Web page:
These include ‘The Vortex’ by Durante and Segond; a giant spider web of stainless steel hanging between two trees and the creations of José Le Piez on the singing island, which uses your sense of hearing as well as sight (and balance to get across on the little ferry). He has also created an ear trumpet installed above one of the little streams that amplifies the sounds of bubbling water.

Jackpot keeps an eye on the raft while José Le Piez makes the wood sing

Listen to the bubbling brook

Its not all new art. Tucked away are old vestiges:a witches seat from an old tree, the old drainage channels, what looks like the remains of a chapel above a spring.

There is also a ‘palombiere’, the traditional hide built by hunters to catch the seasonal doves. They are too eco friendly here for hunting but it shows the old skills using wood and bracken to create a dwelling that is perfectly hidden away.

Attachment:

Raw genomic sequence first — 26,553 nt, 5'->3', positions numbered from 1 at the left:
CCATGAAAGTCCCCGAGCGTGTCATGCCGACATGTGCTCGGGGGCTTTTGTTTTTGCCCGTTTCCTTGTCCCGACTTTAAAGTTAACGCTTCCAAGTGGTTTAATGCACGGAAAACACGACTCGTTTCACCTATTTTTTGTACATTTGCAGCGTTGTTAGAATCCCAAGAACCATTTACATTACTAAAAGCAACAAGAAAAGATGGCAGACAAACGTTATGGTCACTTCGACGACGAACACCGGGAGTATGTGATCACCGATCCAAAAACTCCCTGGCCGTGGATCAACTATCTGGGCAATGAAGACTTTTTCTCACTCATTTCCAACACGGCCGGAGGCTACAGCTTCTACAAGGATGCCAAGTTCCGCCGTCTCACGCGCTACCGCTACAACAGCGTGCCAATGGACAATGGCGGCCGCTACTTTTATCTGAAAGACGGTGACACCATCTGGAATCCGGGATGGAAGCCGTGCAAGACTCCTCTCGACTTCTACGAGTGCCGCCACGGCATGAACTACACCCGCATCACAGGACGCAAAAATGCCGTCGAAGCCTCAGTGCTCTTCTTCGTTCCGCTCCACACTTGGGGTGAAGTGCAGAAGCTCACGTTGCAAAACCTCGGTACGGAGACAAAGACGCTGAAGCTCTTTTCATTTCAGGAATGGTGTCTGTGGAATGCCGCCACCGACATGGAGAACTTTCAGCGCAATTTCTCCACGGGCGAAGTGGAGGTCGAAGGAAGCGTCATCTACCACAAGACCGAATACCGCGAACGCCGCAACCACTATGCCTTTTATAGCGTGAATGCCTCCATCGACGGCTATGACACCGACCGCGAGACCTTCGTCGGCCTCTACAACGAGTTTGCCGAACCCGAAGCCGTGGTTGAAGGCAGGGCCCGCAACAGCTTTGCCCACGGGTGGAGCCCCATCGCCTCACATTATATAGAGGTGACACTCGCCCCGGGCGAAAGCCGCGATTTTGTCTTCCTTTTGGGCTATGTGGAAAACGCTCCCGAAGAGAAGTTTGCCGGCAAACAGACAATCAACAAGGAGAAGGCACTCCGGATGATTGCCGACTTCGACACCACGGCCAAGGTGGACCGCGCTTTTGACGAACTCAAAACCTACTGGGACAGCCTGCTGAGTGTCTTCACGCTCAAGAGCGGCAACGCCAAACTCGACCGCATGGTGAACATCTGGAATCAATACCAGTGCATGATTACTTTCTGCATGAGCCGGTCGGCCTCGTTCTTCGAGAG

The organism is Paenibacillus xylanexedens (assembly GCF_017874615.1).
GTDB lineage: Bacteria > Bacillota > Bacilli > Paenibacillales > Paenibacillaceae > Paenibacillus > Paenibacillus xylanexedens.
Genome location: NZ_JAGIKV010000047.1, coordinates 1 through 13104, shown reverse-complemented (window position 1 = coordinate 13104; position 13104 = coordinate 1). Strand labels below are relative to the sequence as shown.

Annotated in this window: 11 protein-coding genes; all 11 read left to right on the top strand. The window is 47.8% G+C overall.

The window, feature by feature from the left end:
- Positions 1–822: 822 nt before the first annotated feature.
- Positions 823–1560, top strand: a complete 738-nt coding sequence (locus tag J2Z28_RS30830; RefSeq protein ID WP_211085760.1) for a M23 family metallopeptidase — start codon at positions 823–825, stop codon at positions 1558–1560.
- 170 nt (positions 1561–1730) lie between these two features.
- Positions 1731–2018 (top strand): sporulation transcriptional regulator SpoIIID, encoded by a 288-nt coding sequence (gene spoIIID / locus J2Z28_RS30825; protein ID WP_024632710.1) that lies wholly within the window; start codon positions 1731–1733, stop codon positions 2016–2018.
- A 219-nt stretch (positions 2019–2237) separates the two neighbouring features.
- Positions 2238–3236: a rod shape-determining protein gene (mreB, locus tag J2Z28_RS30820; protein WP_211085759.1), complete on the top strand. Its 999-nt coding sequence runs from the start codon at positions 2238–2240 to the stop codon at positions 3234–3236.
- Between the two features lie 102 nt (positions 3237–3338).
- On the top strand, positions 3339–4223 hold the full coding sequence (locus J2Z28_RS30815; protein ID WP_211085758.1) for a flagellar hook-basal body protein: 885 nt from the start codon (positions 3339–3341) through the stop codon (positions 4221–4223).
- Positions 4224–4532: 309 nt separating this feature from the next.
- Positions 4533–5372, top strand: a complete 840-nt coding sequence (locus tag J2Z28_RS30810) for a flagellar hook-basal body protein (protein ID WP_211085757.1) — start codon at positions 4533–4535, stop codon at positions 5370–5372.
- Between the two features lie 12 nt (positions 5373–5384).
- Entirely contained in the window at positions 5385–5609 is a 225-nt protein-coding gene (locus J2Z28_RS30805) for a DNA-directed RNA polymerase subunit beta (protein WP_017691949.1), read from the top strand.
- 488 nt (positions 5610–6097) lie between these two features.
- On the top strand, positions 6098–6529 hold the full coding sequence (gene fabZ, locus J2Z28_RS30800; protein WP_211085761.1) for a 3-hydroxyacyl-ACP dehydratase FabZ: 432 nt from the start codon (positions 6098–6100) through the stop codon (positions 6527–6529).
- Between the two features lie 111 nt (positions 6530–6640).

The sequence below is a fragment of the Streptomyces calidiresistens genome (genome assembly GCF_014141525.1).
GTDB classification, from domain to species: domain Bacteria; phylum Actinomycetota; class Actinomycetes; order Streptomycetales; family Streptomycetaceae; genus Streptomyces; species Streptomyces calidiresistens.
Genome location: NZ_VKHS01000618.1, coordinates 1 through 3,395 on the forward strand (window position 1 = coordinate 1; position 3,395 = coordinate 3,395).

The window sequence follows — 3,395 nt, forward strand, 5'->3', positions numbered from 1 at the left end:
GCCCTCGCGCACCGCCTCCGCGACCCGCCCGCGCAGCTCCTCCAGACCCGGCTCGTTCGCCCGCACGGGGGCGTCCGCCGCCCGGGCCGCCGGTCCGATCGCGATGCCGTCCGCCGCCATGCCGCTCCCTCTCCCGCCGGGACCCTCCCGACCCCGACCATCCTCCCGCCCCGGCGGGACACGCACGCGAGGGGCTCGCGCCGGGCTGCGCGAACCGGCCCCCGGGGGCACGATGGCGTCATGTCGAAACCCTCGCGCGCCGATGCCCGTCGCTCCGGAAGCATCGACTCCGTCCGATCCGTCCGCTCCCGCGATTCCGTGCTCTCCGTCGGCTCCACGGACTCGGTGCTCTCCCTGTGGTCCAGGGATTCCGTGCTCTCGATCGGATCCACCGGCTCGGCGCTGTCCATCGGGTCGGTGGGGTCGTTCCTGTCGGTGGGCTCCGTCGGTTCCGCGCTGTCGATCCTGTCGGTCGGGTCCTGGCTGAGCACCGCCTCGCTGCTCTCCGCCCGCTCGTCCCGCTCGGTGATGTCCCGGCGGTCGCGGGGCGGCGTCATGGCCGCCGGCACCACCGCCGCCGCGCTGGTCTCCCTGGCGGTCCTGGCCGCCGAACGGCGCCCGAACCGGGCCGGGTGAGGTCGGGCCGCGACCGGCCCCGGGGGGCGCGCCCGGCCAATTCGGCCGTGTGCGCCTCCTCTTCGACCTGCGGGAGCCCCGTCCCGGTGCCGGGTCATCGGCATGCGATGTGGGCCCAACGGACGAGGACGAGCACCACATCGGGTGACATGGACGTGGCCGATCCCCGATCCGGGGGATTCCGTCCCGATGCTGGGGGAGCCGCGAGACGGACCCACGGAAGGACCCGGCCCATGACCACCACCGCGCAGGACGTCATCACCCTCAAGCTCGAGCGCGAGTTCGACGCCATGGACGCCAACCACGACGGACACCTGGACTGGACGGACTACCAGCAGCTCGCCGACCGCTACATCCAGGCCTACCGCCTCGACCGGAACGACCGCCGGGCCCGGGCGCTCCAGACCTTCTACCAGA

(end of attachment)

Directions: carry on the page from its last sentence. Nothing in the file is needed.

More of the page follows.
The Palombiere made of bracken

And they have nothing if not a sense of humour; Gulliver’s Skis by Cyrille Menei is a nod towards the past career of M & Mme Cathiard as ski champions and talking of giants there’s an enormous footprint created by the gardeners. With the goats, lamas and chickens in the farmyard and the majestic working horses used to plough the vines, there is something for all ages, guaranteed to bring out the wonder of nature and the child in us all.

Yann with Gulliver’s skis

There is a nod to wine of course, as well as being a showcase for young artists, it is also a shop window for the Cathiard’s respect for the for biodiversity in their vineyard. Towards the end of the walk, there is a cottage ‘The Tisanerie’, where the herbs and wild plants, used in biodynamic preparations for the vines, are dried and stored. Close by is an aromatic garden planted with herbs and flowers that represent the different aromas found in their red and white wines as well as some of the ingredients used in the creation of the Caudalie cosmetics.

La Tisanerie

It is altogether a peaceful antidote to the rush of everyday life and a welcome change of pace from more classic cellar tours and chateau visits. Follow the path on your next wine tour of Bordeaux.

Follow the path